Dinosaur 1, mammal 0. Bee-eater catches bat.

by Matthew Cobb

PCC mailed me from holiday (can you spot the problem in that phrase?) and asked me to post these amazing photos by Shuki Cheled, which have just been posted on, where Jonathan Meyrav writes this:

On Friday 26 June photographer Shuki Cheled was birding around the Judean plains with a Dutch birding friend. Near the village of Nahala the two encountered a European Bee-eater with something large in its bill. The bird eventually flew closer and the two were amazed to see that the prey was actually a bat! The bat was alive and flapping at first, and was probably a Kuhl’s Pipistrelle (Pipistrellus kuhlii).

The bee-eater proceeded to hit the bat against branches, as they do with wasps and bees, until the bat died. The bee-eater spent the following minutes trying to swallow the bat, flipping it over and over, without success. Eventually it flew off, with the bat still in its beak, so the eventual outcome remains unknown.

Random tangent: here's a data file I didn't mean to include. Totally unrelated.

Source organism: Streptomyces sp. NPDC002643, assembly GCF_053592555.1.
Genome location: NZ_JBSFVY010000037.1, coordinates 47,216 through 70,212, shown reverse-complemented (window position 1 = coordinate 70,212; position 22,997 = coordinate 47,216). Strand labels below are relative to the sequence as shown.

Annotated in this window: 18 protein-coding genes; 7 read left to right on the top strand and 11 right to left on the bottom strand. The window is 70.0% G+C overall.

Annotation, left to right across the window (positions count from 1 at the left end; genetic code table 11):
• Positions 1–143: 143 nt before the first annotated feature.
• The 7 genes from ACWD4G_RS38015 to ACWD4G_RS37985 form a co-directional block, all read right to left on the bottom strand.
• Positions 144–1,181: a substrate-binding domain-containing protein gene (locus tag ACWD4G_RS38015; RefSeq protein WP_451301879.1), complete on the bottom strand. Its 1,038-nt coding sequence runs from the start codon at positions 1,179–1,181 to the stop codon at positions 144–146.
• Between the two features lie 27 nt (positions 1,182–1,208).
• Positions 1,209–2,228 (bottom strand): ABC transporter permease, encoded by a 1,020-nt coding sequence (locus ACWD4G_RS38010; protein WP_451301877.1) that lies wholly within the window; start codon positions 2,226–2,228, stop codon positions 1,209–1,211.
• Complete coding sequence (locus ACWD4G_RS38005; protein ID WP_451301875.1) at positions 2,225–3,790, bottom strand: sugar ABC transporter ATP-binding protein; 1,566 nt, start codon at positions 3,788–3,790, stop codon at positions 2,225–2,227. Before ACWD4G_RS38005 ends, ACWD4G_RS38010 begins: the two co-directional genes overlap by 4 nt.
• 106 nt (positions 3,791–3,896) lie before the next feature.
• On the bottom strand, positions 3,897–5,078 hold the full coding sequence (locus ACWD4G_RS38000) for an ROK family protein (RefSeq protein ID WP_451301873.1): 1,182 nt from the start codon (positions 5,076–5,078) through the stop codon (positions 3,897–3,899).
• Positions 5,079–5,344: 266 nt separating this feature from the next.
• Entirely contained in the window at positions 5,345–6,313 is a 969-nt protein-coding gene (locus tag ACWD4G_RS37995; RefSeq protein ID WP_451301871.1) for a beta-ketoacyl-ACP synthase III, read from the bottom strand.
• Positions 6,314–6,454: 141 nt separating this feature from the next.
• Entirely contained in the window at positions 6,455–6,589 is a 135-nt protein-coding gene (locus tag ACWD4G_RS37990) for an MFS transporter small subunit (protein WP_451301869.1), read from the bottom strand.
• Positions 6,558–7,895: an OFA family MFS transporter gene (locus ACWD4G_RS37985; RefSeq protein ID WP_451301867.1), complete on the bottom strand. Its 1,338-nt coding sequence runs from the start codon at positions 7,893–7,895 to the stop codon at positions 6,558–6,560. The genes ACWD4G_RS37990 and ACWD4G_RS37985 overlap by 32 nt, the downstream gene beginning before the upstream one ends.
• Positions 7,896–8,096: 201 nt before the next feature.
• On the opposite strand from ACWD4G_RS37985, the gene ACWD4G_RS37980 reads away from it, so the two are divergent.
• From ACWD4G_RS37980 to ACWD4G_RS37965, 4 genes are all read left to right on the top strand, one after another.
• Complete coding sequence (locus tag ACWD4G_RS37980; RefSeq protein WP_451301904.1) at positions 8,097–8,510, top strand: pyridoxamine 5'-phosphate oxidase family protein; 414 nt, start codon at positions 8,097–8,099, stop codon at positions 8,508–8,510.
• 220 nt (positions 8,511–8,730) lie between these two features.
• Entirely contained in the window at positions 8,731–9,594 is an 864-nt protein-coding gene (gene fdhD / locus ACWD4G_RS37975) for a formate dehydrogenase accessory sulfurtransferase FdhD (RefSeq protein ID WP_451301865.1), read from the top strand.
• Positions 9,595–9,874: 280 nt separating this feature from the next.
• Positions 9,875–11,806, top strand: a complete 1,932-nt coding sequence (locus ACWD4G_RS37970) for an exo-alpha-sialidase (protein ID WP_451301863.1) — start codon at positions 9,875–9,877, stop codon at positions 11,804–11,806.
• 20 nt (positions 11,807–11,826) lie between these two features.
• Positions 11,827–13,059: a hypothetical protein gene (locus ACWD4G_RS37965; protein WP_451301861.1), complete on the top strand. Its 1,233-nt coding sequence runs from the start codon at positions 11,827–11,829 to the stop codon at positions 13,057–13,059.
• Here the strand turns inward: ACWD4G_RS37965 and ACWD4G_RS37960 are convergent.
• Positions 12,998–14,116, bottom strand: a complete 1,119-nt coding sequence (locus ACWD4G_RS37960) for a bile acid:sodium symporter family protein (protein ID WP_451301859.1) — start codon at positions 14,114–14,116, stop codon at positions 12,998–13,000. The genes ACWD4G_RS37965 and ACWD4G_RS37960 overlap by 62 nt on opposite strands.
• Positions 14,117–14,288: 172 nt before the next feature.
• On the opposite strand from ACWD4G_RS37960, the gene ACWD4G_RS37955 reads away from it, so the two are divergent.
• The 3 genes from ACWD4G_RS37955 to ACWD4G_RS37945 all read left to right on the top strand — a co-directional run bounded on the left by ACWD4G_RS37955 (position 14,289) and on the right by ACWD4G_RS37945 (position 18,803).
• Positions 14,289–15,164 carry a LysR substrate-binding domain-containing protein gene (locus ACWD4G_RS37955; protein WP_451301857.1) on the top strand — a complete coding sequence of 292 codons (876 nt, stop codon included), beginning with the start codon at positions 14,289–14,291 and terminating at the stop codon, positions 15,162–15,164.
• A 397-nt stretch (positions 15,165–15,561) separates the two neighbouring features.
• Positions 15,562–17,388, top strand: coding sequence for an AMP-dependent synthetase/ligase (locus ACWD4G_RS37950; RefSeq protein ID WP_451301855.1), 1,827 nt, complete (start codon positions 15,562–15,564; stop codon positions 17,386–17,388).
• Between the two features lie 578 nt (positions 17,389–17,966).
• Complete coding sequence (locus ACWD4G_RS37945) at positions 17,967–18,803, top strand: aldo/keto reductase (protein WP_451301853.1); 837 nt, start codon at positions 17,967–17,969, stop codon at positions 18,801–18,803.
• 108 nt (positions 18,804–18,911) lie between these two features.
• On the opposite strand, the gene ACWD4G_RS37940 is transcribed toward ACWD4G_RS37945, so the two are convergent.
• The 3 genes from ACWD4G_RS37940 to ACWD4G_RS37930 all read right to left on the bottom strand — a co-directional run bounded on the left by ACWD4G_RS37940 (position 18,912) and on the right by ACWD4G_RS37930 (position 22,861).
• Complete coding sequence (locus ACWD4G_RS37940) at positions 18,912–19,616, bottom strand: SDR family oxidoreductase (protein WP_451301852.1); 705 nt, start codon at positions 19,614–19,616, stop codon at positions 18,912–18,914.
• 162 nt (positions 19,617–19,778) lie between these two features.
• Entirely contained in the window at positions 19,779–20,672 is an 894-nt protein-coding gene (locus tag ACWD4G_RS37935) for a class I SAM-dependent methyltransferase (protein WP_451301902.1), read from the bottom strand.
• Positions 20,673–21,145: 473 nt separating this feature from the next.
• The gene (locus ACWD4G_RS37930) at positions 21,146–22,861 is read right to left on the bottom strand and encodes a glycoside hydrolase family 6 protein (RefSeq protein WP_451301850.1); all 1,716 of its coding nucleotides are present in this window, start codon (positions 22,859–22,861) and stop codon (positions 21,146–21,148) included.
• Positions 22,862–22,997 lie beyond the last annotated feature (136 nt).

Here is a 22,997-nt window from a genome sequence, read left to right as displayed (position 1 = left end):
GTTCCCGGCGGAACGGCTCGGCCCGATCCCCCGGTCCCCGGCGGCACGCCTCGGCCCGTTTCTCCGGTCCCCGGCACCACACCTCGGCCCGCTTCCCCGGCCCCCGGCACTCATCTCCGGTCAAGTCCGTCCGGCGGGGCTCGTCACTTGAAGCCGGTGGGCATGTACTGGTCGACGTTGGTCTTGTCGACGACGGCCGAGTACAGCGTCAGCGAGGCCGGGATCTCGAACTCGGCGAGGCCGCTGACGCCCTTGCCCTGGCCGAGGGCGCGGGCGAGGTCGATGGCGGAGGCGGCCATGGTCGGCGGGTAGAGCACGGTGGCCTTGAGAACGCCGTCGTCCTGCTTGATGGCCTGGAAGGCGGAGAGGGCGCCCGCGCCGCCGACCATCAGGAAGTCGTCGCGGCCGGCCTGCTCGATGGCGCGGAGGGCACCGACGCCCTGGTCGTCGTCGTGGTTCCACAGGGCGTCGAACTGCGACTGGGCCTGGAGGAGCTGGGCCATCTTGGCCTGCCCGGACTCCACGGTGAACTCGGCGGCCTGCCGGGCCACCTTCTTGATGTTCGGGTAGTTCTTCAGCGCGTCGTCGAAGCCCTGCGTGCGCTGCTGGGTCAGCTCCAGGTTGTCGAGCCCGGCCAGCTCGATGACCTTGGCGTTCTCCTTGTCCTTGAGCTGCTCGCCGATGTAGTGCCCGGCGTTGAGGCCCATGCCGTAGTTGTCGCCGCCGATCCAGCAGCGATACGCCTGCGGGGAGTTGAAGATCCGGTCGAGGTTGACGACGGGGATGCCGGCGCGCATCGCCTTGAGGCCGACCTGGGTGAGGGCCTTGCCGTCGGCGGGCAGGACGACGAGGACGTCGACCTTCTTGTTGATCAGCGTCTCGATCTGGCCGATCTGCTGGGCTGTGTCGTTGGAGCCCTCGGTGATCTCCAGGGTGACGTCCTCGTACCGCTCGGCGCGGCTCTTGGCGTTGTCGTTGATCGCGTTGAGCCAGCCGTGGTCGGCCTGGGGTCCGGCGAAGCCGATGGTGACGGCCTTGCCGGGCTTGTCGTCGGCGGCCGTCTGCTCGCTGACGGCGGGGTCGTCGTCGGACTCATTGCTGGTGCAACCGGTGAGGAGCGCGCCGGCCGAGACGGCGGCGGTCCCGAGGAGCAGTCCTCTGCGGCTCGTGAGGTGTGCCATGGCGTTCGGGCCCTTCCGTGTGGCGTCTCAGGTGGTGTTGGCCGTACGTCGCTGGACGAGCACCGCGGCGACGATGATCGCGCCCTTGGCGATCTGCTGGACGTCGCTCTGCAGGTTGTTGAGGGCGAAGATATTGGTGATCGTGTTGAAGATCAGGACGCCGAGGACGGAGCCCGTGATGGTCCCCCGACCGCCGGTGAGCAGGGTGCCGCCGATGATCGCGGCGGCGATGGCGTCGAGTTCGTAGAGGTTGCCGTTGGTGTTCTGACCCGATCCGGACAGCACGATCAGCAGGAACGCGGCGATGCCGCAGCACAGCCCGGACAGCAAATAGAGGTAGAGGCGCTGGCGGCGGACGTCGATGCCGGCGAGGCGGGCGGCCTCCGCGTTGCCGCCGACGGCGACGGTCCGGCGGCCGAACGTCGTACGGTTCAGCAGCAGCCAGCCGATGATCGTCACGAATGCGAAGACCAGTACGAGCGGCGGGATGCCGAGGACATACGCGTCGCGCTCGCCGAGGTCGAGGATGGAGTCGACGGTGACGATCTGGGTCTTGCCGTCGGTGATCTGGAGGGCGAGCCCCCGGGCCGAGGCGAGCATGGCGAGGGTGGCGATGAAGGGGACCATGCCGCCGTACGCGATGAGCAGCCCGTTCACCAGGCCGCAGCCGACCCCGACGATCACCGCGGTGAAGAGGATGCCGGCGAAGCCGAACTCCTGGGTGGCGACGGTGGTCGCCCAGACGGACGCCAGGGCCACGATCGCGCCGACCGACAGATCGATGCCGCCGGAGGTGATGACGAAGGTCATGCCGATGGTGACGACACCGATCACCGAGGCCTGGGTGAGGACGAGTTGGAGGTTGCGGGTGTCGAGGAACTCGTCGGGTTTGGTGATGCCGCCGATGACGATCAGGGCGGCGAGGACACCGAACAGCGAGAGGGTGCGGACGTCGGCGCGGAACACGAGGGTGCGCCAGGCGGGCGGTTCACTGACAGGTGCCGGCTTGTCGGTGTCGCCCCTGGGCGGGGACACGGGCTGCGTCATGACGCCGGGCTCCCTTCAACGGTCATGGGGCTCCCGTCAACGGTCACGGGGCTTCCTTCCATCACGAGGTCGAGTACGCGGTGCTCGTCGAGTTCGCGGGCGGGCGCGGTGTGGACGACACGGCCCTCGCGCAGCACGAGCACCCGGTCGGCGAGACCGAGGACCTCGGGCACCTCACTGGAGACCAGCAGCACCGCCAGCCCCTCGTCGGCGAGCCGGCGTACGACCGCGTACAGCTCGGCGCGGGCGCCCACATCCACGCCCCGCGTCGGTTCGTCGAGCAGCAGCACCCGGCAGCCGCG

This is a truly remarkable story: European Bee-eaters are known to feed on many flying insects but rarely take terrestrial prey. They sometimes hunt termites, caterpillars and grubs, but never prey of this size. The only logical scenario I can think of is that the pipistrelle made the mistake of choosing to roost in the Bee-eater’s nest cavity and the bird was simply trying to remove the threat, but who knows.

One of the commenters on the birdguides post, Steve Portugal says: ‘

I was in Italy once and saw juvenile Starlings trying to enter Bee-eater burrows – the Bee-eaters dragged them out and tried to drown them.

Readers’ wildlife photographs

I have arrived in Colorado Springs, where I’ll be till July 1, and where’I’ll decompress (there is nothing like driving 12 hours and seeing only cornfields and grain silos), buy a belt (which I left in Chicago for some reason), and get ready for the trip to Aspen over Colorado’s highest paved pass, Independence Pass (12,095 feet). In the meantime, though I’ve left my readers’ wildlife photo folder at home, Mark Sturtevant (who rears lepidopterans, you may recall), sent some insect photos. Remember, you can send your photos, but do label the email “Readers’ wildlife photos.”